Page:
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Michael Horton, Justification 2 vols. New Studies in Dogmatics
In his first volume Horton undertakes a historical survey of the doctrine from the church fathers through the Reformation. However, Horton is not merely surveying history; he is mounting an argument against the claim by Roman Catholic and Radical Orthodox theologians that the Reformation was suffused with nominalism and that this shift from realism to nominalism accounts for the rise of secularism. In general, I think Horton provides a sound refutation of this thesis while also effectively documenting patristic, medieval, and Reformation views of justification.
In this second volume Horton provides and exegetically-grounded defense and formulation of the Reformation doctrine of justification. He meets the challenges posed by the New Perspective on Paul, particularly the version advanced by N. T. Wright, the apocalyptic reading of Paul championed by J. Louis Martyn, and the radical reading of Douglas Campbell.
Often it seems as though exegesis, church history, and theology are held apart, with different theologians emphasizing one of these three disciplines in their approach to theologizing. Horton brings all three together masterfully. Volume 2 in particular is one of the best books I’ve read this year.
Ryan McGraw reviewed these volumes in the Westminster Theological Journal 81 (2019): 321-32, and a summary of his assessment may also be useful.
McGraw’s overall assessment of Horton’s work is positive. He notes that some problematic areas in Horton’s work—reliance on speech-act theory, openness to theosis, and citations of Barth are either “absent” or “subdued” in this work.
McGraw provides these critiques:
- Does not define nominalism clearly enough, equivocates on the term real, and ascribes to post-Reformation Roman Catholicism Biel’s views.
- Continues to be confusing in his statements about Union with Christ, sometimes making union the ground of justification and others making justification the ground of union. McGraw cannot completely make sense of the contradiction, but he notes there may be a confusion between redemption accomplished and applied.
- Makes anachronistic statements about historical figures and makes some overstated claims.
- Identifies the Sinai covenant as a law covenant in contrast with the gracious Abrahamic covenant. McGraw notes, “The only other place that this author has encountered this kind of reasoning historically is in classic Baptist covenant theologies, which sought to drive a similar wedge between the Abrahamic and Mosaic covenants.”
I found McGraw’s overall positive and selectively critical review helpful. I too have been puzzled by Horton’s seemingly conflicting statements regarding union with Christ. However, when it comes to the covenants, I find Horton’s exegetical and theological arguments more compelling that McGraw’s objections. Further, as a Baptist, I find the fact that Horton’s view is found most prominently among early Baptists a recommendation of the view!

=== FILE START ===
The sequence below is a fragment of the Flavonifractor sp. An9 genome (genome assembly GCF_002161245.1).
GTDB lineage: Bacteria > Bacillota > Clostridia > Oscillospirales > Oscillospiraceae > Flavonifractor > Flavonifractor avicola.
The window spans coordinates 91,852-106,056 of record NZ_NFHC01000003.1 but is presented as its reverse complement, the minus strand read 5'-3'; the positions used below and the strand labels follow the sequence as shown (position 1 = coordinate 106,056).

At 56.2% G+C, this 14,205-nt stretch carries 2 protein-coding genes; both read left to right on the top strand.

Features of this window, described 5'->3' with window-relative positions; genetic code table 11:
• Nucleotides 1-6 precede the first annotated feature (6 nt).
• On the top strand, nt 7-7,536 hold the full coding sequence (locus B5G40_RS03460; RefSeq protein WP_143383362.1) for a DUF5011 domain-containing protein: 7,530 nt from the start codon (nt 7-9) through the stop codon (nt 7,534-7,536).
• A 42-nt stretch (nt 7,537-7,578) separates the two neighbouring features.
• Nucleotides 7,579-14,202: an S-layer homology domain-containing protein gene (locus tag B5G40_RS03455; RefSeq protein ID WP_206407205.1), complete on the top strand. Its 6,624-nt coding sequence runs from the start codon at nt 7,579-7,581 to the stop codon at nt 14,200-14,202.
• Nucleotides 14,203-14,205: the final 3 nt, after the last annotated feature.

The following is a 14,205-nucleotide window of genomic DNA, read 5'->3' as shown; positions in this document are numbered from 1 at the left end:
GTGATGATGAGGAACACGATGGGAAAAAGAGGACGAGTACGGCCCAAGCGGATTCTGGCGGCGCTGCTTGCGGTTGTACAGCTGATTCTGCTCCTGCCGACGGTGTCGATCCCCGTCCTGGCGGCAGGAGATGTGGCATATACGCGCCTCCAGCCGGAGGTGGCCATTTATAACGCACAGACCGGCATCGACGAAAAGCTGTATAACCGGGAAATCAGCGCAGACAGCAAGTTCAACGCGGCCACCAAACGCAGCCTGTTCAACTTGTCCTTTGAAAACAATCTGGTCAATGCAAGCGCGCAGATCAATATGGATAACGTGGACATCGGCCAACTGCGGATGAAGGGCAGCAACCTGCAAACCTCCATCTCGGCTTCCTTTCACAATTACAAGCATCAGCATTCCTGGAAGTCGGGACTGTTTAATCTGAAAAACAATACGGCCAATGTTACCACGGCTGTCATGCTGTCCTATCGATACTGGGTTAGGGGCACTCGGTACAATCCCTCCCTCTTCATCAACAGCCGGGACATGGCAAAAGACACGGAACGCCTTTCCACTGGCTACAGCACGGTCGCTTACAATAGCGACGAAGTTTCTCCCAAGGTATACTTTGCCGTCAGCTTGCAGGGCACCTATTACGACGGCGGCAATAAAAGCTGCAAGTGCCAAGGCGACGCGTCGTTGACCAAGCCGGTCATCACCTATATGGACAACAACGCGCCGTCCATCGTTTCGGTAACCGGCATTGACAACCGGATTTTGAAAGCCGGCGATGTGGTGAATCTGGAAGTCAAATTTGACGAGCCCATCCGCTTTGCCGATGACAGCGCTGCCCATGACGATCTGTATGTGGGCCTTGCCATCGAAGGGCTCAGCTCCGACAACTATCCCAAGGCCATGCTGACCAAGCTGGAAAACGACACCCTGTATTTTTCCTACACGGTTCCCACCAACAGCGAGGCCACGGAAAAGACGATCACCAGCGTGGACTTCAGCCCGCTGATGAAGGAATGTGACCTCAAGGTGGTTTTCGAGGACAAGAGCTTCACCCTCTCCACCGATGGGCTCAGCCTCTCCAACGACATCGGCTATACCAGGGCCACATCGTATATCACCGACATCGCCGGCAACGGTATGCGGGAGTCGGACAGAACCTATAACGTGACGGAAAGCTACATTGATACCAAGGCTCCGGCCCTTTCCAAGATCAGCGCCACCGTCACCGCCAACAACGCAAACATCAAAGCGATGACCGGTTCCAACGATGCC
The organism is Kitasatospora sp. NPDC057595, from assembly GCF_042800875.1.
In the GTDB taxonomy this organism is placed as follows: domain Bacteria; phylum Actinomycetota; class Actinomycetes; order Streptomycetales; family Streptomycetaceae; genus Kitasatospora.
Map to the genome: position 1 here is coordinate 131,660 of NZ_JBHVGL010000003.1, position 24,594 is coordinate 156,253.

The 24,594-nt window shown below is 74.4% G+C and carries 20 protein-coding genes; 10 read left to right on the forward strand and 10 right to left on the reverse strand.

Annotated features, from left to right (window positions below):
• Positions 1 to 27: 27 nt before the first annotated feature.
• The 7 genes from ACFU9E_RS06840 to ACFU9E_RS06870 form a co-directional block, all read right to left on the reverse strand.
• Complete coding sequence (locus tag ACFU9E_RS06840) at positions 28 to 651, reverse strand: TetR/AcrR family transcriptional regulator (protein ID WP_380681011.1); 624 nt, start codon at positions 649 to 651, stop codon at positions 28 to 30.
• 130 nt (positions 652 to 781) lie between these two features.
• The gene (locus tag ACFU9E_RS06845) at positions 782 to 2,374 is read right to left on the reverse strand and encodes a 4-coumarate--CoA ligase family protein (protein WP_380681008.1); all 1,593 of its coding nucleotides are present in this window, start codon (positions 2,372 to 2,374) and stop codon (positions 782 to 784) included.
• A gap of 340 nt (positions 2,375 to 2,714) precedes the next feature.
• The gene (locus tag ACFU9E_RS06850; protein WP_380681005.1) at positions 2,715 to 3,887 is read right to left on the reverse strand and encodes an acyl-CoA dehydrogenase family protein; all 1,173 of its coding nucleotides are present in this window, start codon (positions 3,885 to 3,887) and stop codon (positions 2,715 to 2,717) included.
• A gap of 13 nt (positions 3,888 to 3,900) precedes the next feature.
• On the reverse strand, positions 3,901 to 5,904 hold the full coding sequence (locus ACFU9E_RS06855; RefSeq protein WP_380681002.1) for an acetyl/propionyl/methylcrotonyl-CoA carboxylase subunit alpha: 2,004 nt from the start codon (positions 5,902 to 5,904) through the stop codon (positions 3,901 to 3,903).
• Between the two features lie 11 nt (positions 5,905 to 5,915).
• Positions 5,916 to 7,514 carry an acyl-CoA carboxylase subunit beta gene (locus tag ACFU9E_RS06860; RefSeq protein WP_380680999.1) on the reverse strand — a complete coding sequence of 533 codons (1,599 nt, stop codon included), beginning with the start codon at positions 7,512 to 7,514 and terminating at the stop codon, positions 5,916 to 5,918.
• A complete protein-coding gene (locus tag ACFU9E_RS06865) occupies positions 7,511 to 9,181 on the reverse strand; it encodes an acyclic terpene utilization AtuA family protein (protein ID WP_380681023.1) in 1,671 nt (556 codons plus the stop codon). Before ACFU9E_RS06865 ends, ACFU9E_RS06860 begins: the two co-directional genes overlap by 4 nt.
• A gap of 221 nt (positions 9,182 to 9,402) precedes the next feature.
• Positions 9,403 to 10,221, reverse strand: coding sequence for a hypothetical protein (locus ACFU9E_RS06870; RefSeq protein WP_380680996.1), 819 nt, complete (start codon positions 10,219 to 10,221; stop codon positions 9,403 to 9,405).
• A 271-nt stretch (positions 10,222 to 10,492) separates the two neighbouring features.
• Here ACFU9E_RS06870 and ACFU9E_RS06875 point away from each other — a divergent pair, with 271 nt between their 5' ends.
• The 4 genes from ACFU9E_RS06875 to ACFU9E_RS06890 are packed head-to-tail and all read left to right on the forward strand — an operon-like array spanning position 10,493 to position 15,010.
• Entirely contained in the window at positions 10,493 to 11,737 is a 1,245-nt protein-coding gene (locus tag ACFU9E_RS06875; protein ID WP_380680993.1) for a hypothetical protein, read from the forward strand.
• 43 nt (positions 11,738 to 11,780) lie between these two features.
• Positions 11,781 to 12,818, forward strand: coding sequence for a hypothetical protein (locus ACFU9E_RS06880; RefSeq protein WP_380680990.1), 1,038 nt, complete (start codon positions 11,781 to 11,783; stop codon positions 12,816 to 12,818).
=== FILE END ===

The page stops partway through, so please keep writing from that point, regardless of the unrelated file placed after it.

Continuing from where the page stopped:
Are Miraculous Gifts for Today? – In combination I found that Gaffin and Saucy make a compelling case for cessationism. Sam Storms provides a thoughtful continuationist position, but I don’t think it holds up to the much deeper view of redemptive history presented by Gaffin (who is steeped in the theology of Geerhardus Vos) or to the cogent biblical observations of Robert Saucy.
Five Views on Law and Gospel – Douglas Moo’s article in this volume is worth the price of the book.
Four Views on Moving Beyond the Bible to Theology – Some helpful (and not do helpful) articles in this volume, but the one I keep coming back to is a response essay by Al Wolters. Careful and wise.
Four Views on the Spectrum of Evangelicalism – Worth the price of the book for Kevin Bauder’s cogent defense of separatism.
Three Views on the Rapture, 2nd edition – The essay by Craig Blaising in defense of a pre-Day of the Lord rapture is the best defense of that position that I’ve read. Though a progressive dispensationalist, Blaising’s argument is framed in such a way as to be acceptable to non-dispensationalists. He has jettisoned many of the weaker dispensational arguments. No one has reckoned with the pre-tribulation position unless he has reckoned with Blaising’s treatment. Moo’s defense of the post-tribulation position was the strongest of the essays in the first edition. However, due to the strength of the replacement essays, I’d judge it the weakest of the 2nd edition.
Three Views on the Millennium and Beyond – Blaising contributed an excellent defense of premillennialism. Strimple also provides a competent amillennial argument. Gentry’s entry on postmillennialism is sorely lacking in both cogency and historical accuracy.
Three Views on the New Testament Use of the Old Testament – Lunde provides a very helpful introductory essay. The essays by Kaiser and Bock are both well done.